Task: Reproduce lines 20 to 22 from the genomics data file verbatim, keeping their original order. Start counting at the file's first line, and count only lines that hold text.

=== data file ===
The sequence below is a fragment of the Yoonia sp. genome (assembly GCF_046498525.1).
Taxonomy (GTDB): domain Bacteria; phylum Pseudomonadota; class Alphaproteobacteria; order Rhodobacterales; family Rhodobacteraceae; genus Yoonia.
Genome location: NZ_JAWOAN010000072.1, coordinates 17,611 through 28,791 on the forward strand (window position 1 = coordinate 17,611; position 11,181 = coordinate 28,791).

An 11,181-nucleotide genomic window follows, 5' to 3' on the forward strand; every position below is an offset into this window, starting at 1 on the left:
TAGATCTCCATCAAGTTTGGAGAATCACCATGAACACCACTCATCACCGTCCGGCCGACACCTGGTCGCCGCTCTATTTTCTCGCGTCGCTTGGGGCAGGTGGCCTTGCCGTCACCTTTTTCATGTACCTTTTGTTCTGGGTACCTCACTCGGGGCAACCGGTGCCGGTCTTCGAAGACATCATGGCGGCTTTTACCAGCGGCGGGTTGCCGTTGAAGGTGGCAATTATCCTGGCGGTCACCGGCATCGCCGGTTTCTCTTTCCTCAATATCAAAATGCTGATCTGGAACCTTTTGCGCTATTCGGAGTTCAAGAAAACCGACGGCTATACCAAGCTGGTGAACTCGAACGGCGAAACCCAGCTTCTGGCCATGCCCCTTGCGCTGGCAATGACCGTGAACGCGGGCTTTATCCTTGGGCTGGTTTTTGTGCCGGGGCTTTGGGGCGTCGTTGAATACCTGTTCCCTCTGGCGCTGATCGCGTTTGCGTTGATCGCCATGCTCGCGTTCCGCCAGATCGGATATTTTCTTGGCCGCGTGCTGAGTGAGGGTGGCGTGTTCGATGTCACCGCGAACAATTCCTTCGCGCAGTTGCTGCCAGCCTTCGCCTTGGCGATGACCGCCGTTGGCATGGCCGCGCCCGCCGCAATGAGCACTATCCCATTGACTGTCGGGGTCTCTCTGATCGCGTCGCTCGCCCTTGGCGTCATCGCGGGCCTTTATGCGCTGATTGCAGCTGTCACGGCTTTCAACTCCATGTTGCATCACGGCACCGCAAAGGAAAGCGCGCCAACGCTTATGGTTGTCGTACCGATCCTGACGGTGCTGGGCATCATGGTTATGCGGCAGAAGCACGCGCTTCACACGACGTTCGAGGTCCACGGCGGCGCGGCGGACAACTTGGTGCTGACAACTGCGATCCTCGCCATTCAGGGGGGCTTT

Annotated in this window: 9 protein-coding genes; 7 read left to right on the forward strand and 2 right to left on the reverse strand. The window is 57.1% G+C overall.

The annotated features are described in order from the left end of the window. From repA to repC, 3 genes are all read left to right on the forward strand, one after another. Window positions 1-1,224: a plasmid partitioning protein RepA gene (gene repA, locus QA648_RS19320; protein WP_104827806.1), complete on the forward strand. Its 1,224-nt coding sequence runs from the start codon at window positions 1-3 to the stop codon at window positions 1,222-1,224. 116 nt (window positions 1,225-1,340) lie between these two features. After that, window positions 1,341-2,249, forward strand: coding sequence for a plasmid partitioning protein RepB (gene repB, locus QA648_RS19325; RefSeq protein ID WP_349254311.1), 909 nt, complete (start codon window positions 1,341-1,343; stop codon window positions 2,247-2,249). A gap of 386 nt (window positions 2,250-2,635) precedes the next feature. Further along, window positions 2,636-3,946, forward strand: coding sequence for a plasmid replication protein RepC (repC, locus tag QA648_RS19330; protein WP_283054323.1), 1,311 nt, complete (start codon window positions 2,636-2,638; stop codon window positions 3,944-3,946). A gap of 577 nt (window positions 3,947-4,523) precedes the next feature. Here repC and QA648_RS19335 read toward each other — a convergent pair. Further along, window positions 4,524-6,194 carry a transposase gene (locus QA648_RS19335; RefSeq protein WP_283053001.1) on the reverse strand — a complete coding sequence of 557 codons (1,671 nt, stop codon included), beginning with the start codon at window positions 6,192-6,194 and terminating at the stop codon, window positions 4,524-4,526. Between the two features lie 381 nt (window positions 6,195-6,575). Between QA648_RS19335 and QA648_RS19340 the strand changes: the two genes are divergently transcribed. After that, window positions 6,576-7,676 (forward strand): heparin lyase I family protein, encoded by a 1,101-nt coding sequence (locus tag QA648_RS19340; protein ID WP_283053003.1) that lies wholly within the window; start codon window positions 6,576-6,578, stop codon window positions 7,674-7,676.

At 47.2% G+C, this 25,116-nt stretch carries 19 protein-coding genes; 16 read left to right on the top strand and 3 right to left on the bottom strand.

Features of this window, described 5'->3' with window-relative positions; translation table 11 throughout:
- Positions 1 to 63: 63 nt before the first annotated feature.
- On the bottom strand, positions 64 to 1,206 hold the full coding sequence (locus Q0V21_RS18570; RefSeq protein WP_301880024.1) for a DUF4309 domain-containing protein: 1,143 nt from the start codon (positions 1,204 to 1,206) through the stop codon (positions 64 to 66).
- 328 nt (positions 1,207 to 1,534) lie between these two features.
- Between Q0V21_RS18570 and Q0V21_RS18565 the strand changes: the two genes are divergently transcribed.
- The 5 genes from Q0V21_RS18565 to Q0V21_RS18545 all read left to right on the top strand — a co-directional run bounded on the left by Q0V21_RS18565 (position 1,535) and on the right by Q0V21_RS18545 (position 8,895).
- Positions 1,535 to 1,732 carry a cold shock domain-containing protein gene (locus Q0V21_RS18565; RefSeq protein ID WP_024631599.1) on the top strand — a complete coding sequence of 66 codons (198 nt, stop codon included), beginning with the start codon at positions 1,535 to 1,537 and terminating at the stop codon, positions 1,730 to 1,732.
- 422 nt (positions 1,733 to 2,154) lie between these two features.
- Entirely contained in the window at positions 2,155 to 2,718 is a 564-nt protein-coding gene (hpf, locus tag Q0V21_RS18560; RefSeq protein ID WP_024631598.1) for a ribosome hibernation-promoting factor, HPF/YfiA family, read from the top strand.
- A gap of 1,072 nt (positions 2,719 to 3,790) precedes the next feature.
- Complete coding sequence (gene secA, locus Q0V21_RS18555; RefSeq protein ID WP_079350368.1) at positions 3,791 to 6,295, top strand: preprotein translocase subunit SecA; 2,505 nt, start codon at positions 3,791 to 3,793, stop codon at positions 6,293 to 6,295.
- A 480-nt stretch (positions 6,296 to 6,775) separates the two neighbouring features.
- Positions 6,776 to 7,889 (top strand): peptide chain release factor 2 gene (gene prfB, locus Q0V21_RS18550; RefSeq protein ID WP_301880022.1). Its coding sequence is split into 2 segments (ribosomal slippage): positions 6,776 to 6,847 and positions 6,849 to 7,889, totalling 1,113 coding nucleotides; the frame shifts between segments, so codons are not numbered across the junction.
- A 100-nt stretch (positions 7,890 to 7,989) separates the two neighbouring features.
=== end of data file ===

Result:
- A 480-nt stretch (positions 6,296 to 6,775) separates the two neighbouring features.
- Positions 6,776 to 7,889 (top strand): peptide chain release factor 2 gene (gene prfB, locus Q0V21_RS18550; RefSeq protein ID WP_301880022.1). Its coding sequence is split into 2 segments (ribosomal slippage): positions 6,776 to 6,847 and positions 6,849 to 7,889, totalling 1,113 coding nucleotides; the frame shifts between segments, so codons are not numbered across the junction.
- A 100-nt stretch (positions 7,890 to 7,989) separates the two neighbouring features.